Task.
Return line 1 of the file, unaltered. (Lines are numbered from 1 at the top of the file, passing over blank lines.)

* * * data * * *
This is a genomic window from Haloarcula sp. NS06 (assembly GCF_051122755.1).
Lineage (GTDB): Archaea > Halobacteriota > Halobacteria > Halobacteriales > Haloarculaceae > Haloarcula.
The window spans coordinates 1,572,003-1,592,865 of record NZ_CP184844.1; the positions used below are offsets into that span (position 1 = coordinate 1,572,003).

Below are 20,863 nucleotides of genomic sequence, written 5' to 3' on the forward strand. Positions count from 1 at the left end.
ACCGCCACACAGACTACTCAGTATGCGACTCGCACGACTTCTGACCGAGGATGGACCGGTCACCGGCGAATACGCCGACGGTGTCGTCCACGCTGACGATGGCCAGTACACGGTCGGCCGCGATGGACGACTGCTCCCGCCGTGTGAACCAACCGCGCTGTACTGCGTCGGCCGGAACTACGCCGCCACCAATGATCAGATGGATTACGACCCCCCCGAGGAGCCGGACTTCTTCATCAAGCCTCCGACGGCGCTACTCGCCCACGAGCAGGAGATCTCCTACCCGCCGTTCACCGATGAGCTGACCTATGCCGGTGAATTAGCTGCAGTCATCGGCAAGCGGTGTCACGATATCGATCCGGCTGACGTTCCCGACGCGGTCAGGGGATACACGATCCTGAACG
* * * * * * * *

This is a genomic window from Haloarcula sp. NS06 (assembly GCF_051122755.1).